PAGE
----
396344 Microfluidics for Polymer Self-Assembly in Confined Quasi-2D Geometries and Enzyme Design towards Plastic Recycling and Biofuel Production

Sunday, November 16, 2014
Galleria Exhibit Hall (Hilton Atlanta)
Alireza Abbaspourrad, School of Engineering and Applied Sciences, Harvard University, Cambridge, MA

My postdoctoral work with Prof. David Weitz (Harvard University, 2010-present) involves high throughput microfluidics for performing chemical reactions and biochemical assays in picoliter drops. Taking advantage of material behaviors at liquid-liquid interfaces, enables me to engineer complex materials of hierarchical orders with novel functionalities. For example, I created triggered-release systems using stimuli responsive polymers and enzyme-based functional materials in collaboration with Advanced Energy Consortium and BASF companies. Additionally, in collaboration with New England BioLabs, I genetically engineered proteins and also performed single molecule assays using DNA templates and an in vitro transcription-translation system. Moreover, part of my duties as a postdoc included mentoring and supervising the research of undergraduates, graduates and postdocs on a large number of projects.

Thus, I believe that my training and expertise position me advantageously for becoming a faculty member.

As a new faculty member, my first thrust is to take advantage of confinement to engineer novel structures that otherwise are unattainable in bulk. It has been demonstrated that confinement is a powerful tool to break symmetry on the scale of single molecules, allowing polymers to form new phases that are not possible using bulk self-assembly. However, the phase behavior of polymer blends under confinement has not been characterized experimentally in detail due to the lack of available techniques. We recently developed a novel microfluidic method for fabricating monodisperse double emulsions with ultra-thin polymer shells, less than 100 nm in thickness. Due to the quasi-two dimensional physical confinement this method offers exquisite control over the phase behavior of the polymer blend enabling non-equilibrium assembly to create membranes with controlled porosity and permeability. In addition, I will synthesize new polymers and investigate how changing their molecular structure affects self-assembly to obtain quantitative structure-function correlations rules. Applications range from encapsulation and controlled release to membranes for separation and purification.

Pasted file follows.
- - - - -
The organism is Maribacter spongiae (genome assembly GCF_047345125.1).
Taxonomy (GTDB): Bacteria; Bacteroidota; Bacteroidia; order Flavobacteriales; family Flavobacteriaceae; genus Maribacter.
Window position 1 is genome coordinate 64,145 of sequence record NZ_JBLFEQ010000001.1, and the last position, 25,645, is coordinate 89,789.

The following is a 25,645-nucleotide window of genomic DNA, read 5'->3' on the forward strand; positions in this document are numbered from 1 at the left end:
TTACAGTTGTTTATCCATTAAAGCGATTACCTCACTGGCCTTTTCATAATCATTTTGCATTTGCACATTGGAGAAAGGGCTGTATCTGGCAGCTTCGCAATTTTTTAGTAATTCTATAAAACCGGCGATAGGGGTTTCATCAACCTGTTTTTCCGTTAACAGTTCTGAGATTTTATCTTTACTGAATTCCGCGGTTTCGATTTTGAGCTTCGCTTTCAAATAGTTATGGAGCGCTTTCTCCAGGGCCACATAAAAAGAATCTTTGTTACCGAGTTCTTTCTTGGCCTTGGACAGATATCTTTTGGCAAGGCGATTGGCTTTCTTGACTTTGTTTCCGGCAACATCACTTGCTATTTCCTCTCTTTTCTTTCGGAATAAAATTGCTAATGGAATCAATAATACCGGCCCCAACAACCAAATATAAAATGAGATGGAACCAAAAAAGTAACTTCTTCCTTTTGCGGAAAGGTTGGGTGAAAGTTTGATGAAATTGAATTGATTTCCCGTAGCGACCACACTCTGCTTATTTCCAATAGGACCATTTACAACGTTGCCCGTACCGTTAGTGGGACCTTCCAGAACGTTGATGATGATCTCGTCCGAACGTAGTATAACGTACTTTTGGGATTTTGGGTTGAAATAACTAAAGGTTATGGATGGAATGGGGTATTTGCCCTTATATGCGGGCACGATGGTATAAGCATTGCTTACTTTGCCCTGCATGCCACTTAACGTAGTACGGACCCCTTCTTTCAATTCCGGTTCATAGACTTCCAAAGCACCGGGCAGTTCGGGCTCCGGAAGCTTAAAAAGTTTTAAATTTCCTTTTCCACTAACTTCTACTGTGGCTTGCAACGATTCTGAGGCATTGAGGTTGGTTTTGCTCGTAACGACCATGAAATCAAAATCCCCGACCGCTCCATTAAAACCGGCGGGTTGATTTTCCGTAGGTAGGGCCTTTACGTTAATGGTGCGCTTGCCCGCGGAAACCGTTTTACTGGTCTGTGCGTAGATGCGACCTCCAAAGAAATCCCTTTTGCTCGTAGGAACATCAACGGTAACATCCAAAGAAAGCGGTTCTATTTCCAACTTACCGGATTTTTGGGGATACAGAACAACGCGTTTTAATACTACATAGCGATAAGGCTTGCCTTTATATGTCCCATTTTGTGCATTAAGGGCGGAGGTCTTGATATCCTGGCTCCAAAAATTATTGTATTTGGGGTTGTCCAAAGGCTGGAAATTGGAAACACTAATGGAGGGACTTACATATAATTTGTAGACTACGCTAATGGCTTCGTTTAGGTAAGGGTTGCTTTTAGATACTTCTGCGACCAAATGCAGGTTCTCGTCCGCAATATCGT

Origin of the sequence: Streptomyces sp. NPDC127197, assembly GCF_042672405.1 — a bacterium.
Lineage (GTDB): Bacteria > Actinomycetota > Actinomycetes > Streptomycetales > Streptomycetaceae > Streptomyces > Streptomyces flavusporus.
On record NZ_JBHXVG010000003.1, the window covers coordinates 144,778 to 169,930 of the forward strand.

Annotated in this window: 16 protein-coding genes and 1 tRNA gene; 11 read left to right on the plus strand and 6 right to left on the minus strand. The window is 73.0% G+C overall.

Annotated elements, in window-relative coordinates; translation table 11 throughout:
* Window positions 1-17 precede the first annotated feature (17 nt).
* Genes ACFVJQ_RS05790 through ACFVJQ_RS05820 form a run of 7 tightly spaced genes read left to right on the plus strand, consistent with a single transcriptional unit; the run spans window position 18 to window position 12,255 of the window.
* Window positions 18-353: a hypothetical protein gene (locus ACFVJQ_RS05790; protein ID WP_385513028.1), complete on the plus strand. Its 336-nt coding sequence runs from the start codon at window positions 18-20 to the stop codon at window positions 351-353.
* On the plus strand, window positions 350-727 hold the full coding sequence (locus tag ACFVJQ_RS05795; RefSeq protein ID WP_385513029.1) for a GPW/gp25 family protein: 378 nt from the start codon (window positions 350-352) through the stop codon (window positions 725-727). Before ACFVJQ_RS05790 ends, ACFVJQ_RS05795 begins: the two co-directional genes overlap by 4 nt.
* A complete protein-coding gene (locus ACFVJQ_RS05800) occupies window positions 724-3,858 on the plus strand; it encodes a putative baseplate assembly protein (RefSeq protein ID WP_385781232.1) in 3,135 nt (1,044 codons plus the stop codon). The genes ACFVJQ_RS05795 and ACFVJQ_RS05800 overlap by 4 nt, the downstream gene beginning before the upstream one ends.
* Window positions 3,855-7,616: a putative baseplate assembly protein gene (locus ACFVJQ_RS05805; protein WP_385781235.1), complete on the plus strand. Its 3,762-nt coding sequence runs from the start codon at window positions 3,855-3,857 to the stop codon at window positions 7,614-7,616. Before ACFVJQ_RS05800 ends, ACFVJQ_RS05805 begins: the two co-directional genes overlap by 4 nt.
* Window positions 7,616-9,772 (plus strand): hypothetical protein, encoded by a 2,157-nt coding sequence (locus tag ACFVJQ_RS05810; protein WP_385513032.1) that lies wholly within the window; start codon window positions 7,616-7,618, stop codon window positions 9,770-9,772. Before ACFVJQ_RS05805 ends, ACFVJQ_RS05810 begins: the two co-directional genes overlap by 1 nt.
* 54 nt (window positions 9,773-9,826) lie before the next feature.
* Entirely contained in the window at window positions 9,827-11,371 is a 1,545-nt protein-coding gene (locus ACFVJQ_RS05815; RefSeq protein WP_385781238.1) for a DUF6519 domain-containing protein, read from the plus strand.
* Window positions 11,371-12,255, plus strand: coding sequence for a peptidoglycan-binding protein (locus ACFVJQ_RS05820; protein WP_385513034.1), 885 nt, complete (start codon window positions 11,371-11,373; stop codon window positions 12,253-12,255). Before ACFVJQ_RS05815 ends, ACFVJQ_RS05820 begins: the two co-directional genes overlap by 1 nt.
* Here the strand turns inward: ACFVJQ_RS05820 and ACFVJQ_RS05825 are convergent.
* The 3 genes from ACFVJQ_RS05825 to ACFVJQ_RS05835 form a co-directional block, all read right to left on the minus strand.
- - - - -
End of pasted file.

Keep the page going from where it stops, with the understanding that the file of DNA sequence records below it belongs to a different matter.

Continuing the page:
My second thrust addresses the huge environmental challenges arising from plastic waste and energy production. The current approach for dealing with plastic waste is incineration, which releases large amount of CO2. In contrast, enzymatic degradation is a possible solution for efficient transformation into high-value fine chemicals without significant greenhouse gas emissions. However, naturally occurring enzymes are inefficient at processing plastic substrates. To increase their efficiency for plastic degradation controlled mutations can be utilized; this approach necessitates generating an enormous library of enzyme mutants. However, developing reliable high-throughput screening platforms to screen for functional variants in libraries with large size is very challenging.

I will use drop-based microfluidics to develop a high-throughput screening platform to overcome these difficulties by using new assays based on in vitro transcription and translation (IVTT) system. I will adapt this approach to engineer enzymes and enzyme-polymer conjugates through mutagenesis and study their interaction with natural and non-natural substrates. The results of this study will be applied to the design of enzymes for new applications: such as the biochemical recycling of plastics and production of renewable energy through degradation of cellulose.

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